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Carol V. Davis



Buzz and slam of grated gate for flights down.
His footsteps (I now recognize) on the stairs
the final stamping to shed ice and debris.
Pyramids of snow line the streets, pushed
into formation by women in orange vests and
shaggy wool leggings. The delicacy of their bound twigs
no match for the brutality of a St. Petersburg winter.
I open the first of double doors, pause before the second.
I have been scolded for being too quick.
He enters, dismantles fur hat, then coat and heavy boots.
I watch, hungry and shy, as if for the first time.
This is how the lesson begins, the shape of it
contained in these rituals, the stutter of two languages
colliding, where one sentence is begun in Russian by one,
finished in English by the other, then reversed.
An elaborate dance, as if a line of couple face
one another, all anticipation, while in the background
the violins no match for the rustle of stiff silk and organza.
The couples nod to one another, never crossing from the formal
to the familiar, as if a brush of the hand to the nape of the neck,
any movement not choreographed, too dangerous.
I sit back now, teacher and student in their own procession
of order, circle one another, like prey, like boxers.
Teacher places student’s fingers on the bridge and bow,
then steps back to watch his invention.
The two of us look at one another without speaking,
hold our breath as a tail of notes emerges
from the bowels of the violin, pauses
a moment mid-air then takes flight.


I take his voice, not knowing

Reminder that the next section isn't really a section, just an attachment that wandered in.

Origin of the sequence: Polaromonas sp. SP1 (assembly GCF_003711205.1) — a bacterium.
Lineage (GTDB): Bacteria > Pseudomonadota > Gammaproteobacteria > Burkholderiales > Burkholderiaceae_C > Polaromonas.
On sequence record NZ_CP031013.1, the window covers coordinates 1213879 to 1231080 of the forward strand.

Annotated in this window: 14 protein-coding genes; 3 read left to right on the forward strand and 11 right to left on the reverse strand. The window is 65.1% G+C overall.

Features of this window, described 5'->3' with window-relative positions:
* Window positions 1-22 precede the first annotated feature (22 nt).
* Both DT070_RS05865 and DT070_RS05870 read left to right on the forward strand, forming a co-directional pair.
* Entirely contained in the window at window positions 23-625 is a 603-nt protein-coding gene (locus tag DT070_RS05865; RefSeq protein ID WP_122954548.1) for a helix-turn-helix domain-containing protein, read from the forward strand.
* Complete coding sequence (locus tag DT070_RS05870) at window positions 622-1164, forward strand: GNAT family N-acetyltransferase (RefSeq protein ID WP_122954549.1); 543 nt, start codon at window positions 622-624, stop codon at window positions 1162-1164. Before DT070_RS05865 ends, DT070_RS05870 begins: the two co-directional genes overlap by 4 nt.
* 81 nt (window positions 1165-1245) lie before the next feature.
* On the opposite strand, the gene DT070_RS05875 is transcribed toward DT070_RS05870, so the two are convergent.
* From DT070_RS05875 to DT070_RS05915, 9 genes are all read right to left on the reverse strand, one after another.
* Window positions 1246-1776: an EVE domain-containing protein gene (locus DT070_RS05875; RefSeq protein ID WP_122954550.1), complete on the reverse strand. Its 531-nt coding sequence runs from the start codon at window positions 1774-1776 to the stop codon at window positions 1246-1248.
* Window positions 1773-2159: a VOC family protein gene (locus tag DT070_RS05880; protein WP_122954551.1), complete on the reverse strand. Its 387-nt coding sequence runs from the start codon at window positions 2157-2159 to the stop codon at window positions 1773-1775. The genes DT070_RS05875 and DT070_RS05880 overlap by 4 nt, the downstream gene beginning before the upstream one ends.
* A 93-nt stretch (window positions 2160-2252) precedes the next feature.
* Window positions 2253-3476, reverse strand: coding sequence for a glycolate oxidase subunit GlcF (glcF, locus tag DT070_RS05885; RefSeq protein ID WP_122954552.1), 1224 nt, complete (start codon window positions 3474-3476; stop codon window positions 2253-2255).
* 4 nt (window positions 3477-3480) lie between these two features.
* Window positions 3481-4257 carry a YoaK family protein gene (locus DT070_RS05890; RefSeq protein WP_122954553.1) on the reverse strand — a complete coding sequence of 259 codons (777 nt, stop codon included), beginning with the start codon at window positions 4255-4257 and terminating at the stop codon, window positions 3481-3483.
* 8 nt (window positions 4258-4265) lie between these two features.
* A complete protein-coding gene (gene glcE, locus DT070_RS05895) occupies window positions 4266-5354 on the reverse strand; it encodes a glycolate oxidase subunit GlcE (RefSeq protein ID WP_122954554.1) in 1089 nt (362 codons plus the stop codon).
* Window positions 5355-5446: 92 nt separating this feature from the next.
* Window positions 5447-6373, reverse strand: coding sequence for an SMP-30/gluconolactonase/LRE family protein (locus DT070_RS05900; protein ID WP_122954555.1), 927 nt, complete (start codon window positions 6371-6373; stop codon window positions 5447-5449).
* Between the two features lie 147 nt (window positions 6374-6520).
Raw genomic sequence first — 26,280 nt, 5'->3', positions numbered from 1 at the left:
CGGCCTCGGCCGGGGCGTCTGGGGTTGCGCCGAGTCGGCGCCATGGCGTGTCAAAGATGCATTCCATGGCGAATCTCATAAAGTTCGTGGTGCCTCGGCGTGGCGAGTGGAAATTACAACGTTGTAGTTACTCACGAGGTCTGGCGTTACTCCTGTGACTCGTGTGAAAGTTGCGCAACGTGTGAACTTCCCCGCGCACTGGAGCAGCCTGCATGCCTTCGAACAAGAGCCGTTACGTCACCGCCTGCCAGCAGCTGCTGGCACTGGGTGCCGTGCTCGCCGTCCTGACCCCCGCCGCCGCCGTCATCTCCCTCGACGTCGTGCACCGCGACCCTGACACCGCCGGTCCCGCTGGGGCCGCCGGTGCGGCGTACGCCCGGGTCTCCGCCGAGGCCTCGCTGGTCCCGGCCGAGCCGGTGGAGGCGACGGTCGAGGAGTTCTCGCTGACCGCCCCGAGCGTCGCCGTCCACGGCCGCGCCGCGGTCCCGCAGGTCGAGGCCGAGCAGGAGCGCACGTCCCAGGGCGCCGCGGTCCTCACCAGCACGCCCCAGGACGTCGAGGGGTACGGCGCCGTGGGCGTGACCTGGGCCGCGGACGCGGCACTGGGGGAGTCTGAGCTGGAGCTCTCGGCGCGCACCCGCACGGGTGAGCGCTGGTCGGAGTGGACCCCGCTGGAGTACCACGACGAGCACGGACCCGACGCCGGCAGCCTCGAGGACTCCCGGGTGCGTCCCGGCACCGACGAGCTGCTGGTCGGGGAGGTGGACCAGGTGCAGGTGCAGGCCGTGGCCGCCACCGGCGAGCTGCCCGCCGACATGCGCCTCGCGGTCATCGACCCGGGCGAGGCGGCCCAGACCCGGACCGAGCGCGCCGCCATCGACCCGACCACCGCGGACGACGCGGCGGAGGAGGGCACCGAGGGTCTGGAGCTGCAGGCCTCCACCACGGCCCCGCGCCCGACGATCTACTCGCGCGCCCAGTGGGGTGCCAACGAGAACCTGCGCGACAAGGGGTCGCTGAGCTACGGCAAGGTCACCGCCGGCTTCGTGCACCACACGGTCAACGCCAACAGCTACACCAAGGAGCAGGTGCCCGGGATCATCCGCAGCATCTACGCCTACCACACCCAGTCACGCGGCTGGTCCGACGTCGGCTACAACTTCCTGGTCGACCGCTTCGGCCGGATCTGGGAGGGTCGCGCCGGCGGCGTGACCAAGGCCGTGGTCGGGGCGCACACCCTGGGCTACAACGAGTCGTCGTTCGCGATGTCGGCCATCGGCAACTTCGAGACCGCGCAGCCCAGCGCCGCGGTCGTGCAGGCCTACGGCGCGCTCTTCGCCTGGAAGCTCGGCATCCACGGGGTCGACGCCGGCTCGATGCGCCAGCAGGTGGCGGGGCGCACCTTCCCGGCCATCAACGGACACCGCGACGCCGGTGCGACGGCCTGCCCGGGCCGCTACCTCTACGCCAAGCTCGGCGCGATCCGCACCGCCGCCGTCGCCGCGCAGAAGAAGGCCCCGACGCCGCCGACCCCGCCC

if the words will trip, hesitant
as a toy coil on stairs, in his
language or mine.
Internalize it, play it back.
Even when the teacher explains
how the student must imagine the note:
hold it under the tongue like a magic stone
then widen the mouth and let it go.
There is the moment when the cage
door is opened before the bird flies out.
It knows its life is about to change
as yours is, when the mold of the canary's
feathers leaves the pillow of your palm
when the note is released without a waver
and the prayer drifting or steady
raises from your lips to God's ear.


The Last Sunday of April.
Snow falls even as the light creeps
onto the steps of the Neva Embankment
lingers in the crevices till after 9
motionless as the outstretched palm
of a babushka begging by the Metro exit.
The violin teacher carefully folds his wool
muffler, lays his fur hat on a top shelf.
He pulls out a cotton shirt, pale as the sun
on a tile roof in Northern Italy where
he will sit on church steps in a week's time
watching shadows of formless clouds
on the cobblestones as two young women
in tight skirts cross the courtyard.
Click of their heels clear as the high C
he will later play in the small concert hall.
Now squinting even in the much-loved sunlight
memory of winter, constancy of darkness
and snow, endless trips on the winding Metro
to Conservatory, to the apartments
of private students, evenings in concert
at Shostakovich Hall, collapsing at home
only near the border of midnight.
He remembers and doesn't, details
fading in the drowsiness of uncounted hours.